Range of rooms

At the Congress Park Hanau

The best conditions for a wide variety of events in Hanau: At the CPH with a total of 4200 m2 of event space, almost any format can be arranged. In the two large halls, a chamber music hall, five conference rooms and spacious foyers, trade fairs, congresses, meetings, product launches, kick-offs, roadshows, concerts, musicals, theatre and gala events take place throughout the year.

All halls and conference rooms have parquet floors and offer daylight conditions thanks to large glass fronts. The five conference rooms on the ground floor have direct access to the Schlossgarten park and can be converted into a larger room. The entire Congress Park Hanau is barrier-free and largely accessible by car. All rooms are air-conditioned and equipped with the latest conference technology.

Organisers from all sectors appreciate the CPH because of the successful integration of historic building sections into the multifunctional congress centre. Hanau's stylish event location is completely barrier-free, from the underground car park to the conference areas on the upper floor and the Concert Hall gallery. A powerful goods lift carries entire cars to the exhibition areas on the first floor or to the Concert Hall stage.

Multifunctional Brothers Grimm Hall

The quick-change artist

Our multifunctional Brothers Grimm Hall measures 871 m2 and can be divided into 3 sections. Particularly appreciated by organisers: the glass facade across rooms offers you a generous view of the adjoining Schlossgarten park.

Concert and Theatre Hall

The Virtuoso

The Concert and Theatre Hall of the CPH has been named after Paul Hindemith and, because of its acoustics, is considered by experts to be one of the best concert halls in Hesse. The Paul Hindemith Hall offers 619 m2 of event space and a total of 800 seats in the stalls and gallery.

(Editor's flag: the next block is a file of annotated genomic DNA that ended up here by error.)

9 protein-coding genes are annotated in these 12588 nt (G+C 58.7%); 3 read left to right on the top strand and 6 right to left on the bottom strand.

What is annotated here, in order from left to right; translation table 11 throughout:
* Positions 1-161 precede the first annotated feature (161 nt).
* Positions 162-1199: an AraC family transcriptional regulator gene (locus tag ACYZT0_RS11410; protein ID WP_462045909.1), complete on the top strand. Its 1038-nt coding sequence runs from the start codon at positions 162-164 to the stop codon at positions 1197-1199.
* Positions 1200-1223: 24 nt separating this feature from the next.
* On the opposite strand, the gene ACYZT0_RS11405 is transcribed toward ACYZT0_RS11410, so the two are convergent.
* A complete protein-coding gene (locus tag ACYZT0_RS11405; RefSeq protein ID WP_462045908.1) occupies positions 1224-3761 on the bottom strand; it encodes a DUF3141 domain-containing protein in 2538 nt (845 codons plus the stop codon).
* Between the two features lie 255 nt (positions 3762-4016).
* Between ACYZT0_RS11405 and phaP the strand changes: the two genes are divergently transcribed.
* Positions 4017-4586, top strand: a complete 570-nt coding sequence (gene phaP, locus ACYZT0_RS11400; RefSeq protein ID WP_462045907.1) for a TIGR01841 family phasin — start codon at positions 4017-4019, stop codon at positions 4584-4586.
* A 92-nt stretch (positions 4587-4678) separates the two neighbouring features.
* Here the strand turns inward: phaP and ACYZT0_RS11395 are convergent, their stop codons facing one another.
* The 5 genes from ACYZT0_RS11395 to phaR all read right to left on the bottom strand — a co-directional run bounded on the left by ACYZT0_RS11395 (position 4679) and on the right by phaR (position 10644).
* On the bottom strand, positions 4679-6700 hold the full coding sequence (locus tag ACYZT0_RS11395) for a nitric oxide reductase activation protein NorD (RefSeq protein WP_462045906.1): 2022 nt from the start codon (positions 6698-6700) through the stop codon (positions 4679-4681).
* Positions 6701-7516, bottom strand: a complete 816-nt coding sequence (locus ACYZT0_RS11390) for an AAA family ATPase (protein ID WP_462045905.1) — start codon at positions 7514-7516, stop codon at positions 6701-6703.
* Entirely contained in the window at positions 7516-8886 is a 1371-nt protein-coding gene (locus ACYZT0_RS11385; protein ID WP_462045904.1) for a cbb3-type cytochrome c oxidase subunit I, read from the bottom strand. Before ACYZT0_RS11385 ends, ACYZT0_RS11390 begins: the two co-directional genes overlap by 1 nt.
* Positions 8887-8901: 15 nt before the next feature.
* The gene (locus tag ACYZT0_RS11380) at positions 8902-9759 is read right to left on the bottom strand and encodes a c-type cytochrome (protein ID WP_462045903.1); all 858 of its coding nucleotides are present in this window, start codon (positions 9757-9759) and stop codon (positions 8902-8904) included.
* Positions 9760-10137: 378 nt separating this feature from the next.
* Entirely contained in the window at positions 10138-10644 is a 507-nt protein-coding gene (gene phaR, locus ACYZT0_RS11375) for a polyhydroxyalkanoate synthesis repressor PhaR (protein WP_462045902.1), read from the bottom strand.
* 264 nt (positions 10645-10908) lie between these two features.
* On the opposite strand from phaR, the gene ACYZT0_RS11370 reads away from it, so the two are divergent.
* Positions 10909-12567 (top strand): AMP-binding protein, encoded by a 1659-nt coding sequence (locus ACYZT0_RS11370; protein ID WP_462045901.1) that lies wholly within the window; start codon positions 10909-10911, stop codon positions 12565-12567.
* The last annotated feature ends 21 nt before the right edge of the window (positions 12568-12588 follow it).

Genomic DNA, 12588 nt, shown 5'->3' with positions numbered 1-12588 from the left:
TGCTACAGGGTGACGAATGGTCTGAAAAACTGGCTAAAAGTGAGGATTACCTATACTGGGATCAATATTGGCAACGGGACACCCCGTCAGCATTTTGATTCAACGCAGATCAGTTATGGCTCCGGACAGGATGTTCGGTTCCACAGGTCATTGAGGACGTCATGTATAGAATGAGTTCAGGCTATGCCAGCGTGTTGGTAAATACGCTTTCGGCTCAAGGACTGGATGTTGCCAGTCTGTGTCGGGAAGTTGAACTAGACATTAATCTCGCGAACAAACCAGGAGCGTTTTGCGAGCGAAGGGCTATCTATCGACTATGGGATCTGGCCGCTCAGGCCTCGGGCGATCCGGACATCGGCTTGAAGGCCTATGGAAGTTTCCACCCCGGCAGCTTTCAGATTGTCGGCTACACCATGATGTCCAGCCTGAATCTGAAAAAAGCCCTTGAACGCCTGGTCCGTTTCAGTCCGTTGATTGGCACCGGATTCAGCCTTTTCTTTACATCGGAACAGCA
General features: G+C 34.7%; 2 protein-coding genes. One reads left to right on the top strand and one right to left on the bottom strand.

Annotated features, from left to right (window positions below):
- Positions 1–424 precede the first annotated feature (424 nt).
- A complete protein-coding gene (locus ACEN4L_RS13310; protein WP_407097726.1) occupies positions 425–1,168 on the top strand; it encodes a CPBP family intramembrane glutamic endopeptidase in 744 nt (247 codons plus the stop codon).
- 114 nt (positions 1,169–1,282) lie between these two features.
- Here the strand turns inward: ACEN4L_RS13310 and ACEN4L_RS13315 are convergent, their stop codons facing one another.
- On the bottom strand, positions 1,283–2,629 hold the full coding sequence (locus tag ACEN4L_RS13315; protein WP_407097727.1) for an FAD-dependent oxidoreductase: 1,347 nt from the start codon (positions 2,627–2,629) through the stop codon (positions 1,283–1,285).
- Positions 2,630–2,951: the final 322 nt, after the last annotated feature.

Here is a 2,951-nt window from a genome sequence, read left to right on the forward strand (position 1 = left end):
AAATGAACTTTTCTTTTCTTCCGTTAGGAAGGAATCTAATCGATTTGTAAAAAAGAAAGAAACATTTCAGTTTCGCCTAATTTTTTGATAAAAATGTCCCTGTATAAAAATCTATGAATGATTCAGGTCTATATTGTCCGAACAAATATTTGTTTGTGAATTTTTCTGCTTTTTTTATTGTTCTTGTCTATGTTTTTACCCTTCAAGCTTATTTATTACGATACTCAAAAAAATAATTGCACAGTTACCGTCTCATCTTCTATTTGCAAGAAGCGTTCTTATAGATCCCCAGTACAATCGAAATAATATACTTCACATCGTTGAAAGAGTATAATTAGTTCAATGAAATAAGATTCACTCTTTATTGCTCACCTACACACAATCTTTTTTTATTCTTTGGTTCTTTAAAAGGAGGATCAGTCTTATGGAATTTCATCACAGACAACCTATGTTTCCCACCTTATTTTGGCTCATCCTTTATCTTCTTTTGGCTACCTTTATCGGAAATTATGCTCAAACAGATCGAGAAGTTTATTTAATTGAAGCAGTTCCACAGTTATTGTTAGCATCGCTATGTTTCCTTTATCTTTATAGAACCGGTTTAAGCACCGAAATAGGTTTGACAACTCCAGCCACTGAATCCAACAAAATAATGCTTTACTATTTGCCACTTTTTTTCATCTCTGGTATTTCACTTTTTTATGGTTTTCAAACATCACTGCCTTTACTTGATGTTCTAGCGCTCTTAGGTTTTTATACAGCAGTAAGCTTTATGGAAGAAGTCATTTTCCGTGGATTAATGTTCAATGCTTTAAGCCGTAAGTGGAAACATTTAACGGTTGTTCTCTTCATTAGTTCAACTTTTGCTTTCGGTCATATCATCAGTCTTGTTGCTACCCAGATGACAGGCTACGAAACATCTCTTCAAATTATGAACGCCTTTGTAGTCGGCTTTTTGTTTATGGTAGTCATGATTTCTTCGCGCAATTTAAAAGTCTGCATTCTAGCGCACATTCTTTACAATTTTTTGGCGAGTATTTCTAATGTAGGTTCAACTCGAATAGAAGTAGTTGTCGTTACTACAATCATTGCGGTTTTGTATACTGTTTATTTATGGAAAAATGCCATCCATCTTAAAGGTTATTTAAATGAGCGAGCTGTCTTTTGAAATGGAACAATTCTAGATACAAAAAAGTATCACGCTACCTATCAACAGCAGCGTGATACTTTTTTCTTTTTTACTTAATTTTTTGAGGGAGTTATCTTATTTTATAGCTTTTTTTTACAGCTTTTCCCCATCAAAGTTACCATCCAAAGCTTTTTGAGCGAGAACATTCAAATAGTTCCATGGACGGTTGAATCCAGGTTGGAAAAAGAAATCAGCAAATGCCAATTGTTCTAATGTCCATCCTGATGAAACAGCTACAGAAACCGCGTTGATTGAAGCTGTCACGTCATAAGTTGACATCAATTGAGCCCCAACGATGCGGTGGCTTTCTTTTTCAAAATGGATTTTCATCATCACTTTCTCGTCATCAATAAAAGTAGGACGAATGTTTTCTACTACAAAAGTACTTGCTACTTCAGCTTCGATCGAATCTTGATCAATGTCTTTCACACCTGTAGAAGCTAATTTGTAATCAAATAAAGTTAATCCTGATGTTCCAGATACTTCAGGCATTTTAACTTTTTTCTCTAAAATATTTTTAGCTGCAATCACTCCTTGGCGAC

Capacities of the conference rooms and foyers

Brothers Grimm Hall conference capacities

wdt_ID Area sqm Height Seating Parliamentary Banquet Reception
1 Total 871 6,00 1.033 448 612 1.200
2 Section A 496 6,00 513 260 336 600
3 Section B 185 6.00 180 96 140 300
4 Section C 192 6,00 200 98 140 300

Paul Hindemith Hall conference capacities (partly increasing)

wdt_ID Area sqm Height Seating Parliamentary Banquet Reception
1 Total 619 10,00 800 309 456 1031
2 Parterre 403 10,00 548 224 336 780
3 Balcony 216 5,00 215 85 120 251
4 Main stage 260
5 Forestage 30

Landgrave Alexander Friedrich of Hesse Hall conference capacities

wdt_ID Capacity sqm Height Seating Parliamentary Banquet Reception
1 147 5,50 177 82 100 280

Capacities CPH-Lounge

wdt_ID Capacity sqm Height Seating Banquet
1 100 3,20 40 70

Conference capacities of conference rooms

wdt_ID Capacity sqm Height Seating Parliamentary U-Form Banquet
1 Conference room 1 37 3,20 35 12 10
2 Conference room 2 37 3,20 35 12 10
3 Conference room 3 37 3,20 35 12 10
4 Conference room 4 37 3,20 35 12 10
5 Conference room 5 55 3,20 55 24 14
6 T -2/2-3/3-4 75 3,20 63 24 20
7 T 1-3 bzw. 2-4 114 3,20 99 24 32
8 T 1-4 151 3,20 144 60 48 88


wdt_ID Foyer areas sqm
1 Entrance foyer ground floor 531
2 Foyer Anton Wilhelm Tischbein upper floor 298
3 Intermediate foyer ground floor 408
4 Foyer Henriette Westermayr ground floor 427
5 Klaus Remer foyer ground floor 259

Our rooms have been named after well-known people

The 10 rooms and 5 foyers of the CPH have been named after people who provided an impetus for science, art, culture, social affairs, business or politics. What they have in common is that they were either born in Hanau or lived for a while in the town of the Brothers Grimm.
Let us introduce you here to the names of our rooms:

Karoline von Günderrode (1780-1806)

As early as theKaroline von Günderrode nineteenth century, she was called the “Sappho of Romanticism” — Karoline von Günderrode, one of the most dazzling figures of German Romanticism. Her family was closely connected to the town; her grandfather was a member of the government and court judge in Hanau. She herself lived in Hanau from 1786 before she was accepted into the Cronstetten-Hynsperg´sche Stift Frankfurt at the age of 17. Karoline's work is "eclipsed" by her love stories to this day. Torn between love and her desire for freedom, her life reflects the situation of women of the bourgeois elite around 1800. The radical way Karoline von Günderrode tried to live out her feelings fascinated even her contemporaries. At the age of 26, she committed suicide by stabbing herself. After her death, several selected volumes of her poetic work, especially her letters, were published. In the 1970s, Karoline became a role model of the women's movement.

Image: Image Archive, Hanau Media Centre

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